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Bug 10252 - HTML5 hard-binds "Action" to accesskey key-press
Summary: HTML5 hard-binds "Action" to accesskey key-press
Alias: None
Product: HTML WG
Classification: Unclassified
Component: pre-LC1 HTML5 spec (editor: Ian Hickson) (show other bugs)
Version: unspecified
Hardware: All All
: P3 normal
Target Milestone: LC
Assignee: Charles McCathieNevile
QA Contact: HTML WG Bugzilla archive list
Keywords: a11y, a11ytf, a11y_focus
Depends on:
Reported: 2010-07-28 21:05 UTC by Gregory J. Rosmaita
Modified: 2014-05-01 15:47 UTC (History)
11 users (show)

See Also:


Description Gregory J. Rosmaita 2010-07-28 21:05:32 UTC
When the user presses the key combination corresponding to the assigned 
access key for an element, if the element defines a command, and the 
command's Hidden State facet is false (visible), and the command's 
Disabled State facet is also false (enabled), then the user agent must 
trigger the Action of the command.

PROBLEM 1. this is at variance with the User Agent Accessibility 
Guidelines -- the solution provided by the Access Module/Element's 
architecture, is a boolean attribute "activate" which allows 
an author to set the AccessKeyPress to either move focus to the object 
for which the accesskey is defined (activate="no") or whether the 
AccessKeyPress results in the activation of the element to which the 
accesskey has been assigned (activate="yes")

PROBLEM 2. the Access Module/Element's "activate" attribute also 
provides the following, which is lacking in the HTML5 draft:

QUOTE src=""
User agents MUST provide mechanisms for overriding the author setting 
with user-specified settings in order to ensure that the act of moving
content focus does not cause the user agent to take any further action 
(as per Checkpoint 9.5 of UAAG 1.0)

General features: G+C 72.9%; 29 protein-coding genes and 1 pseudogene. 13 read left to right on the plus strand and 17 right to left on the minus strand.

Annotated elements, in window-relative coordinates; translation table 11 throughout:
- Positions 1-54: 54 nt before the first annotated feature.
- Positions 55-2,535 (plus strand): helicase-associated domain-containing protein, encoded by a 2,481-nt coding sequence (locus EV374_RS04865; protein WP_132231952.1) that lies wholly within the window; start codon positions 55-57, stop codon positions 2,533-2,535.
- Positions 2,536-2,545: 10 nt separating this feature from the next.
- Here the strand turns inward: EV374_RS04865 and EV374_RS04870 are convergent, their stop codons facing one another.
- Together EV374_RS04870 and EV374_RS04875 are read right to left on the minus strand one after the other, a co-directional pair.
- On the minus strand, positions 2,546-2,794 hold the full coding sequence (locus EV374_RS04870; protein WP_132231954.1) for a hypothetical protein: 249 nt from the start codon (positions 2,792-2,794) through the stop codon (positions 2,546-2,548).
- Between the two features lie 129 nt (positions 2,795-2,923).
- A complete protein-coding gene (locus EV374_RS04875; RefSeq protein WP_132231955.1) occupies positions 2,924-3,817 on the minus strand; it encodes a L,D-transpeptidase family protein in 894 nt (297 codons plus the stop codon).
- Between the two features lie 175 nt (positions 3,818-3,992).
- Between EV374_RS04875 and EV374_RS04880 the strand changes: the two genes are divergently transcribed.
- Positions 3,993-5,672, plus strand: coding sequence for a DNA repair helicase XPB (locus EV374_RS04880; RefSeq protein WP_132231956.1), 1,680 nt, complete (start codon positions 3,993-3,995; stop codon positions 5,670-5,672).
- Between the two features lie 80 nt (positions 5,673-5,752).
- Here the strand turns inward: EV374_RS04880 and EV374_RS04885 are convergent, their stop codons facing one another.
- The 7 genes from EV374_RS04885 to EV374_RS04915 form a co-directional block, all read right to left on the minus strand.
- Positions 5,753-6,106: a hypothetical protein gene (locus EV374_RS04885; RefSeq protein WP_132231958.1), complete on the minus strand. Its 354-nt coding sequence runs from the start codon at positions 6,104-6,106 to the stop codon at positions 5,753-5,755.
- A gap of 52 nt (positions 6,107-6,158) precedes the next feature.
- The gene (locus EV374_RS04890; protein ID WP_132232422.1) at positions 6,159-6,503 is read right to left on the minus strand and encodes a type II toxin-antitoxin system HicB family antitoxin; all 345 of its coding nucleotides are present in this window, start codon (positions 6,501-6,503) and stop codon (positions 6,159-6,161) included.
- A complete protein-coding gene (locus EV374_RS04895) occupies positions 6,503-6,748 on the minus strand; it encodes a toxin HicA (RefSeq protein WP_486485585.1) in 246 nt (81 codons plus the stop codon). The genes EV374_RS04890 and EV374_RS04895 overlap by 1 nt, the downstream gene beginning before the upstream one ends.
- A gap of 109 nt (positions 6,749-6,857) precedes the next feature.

REQUIREMENT: the user MUST be able to toggle between accesskey moves 
focus to associated element, or to have that element activated, in 
accordance with a user setting;

NOTE: this implies strongly that focus/activate SHOULD: a) provide a 
toggle as to default action; b) provide an extra modifier (for example, 
ModifierKey1+Accesskey to focus and ModifierKey2+Accesskey to activate, 
or ModifierKey1+Accesskey to focus and ModifierKey2+ModifierKey1+Accesskey 
to activate;
Comment 1 Ian 'Hixie' Hickson 2010-08-18 18:04:34 UTC
EDITOR'S RESPONSE: This is an Editor's Response to your comment. If you are satisfied with this response, please change the state of this bug to CLOSED. If you have additional information and would like the editor to reconsider, please reopen this bug. If you would like to escalate the issue to the full HTML Working Group, please add the TrackerRequest keyword to this bug, and suggest title and text for the tracker issue; or you may create a tracker issue yourself, if you are able to do so. For more details, see this document:

Status: Did Not Understand Request
Change Description: no spec change
Rationale: I don't understand. Could you elaborate? What are the reasons for these requests, other than this being how other specs are written?

If you reopen this bug, please select a single issue to reopen this bug for, and file new bugs for other issues. Ideally, please just open new bugs for each issue and don't reopen this one.
Comment 2 Michael Cooper 2010-08-31 13:31:23 UTC

The bug triage sub-team recommends the accessibility task force follow this.
Comment 3 Michael Cooper 2011-02-03 16:27:49 UTC
Assign to John to follow with Gregory
Comment 4 Charles McCathieNevile 2012-11-20 23:45:56 UTC
I think the bug here is that the spec is very prescriptive about how user interaction should be handled. When a user triggers an accesskey, it makes perfect sense for the author to suggest whether it is more logical to focus some control, or actually activate it.

But the spec is IMHO, too prescriptive. It takes what should be a hint - what the author thinks is going to happen - and requires that this is exactly what happen.

User agents should enable users to do things like focus on the thing the accesskey applies to, and then try to inspect it, or conversely to directly activate it. Default behaviour is likely to be what the author expected, and in "normal" circumstances probably should. But there are circumstances where this is insufficient.

(Beyond this, the idea that there is a key combination to trigger an accesskey is far too narrow an understanding of how actual user agents work...)
Comment 5 Mark Sadecki 2013-10-23 19:45:40 UTC
a11ytf decision to move to

New bug: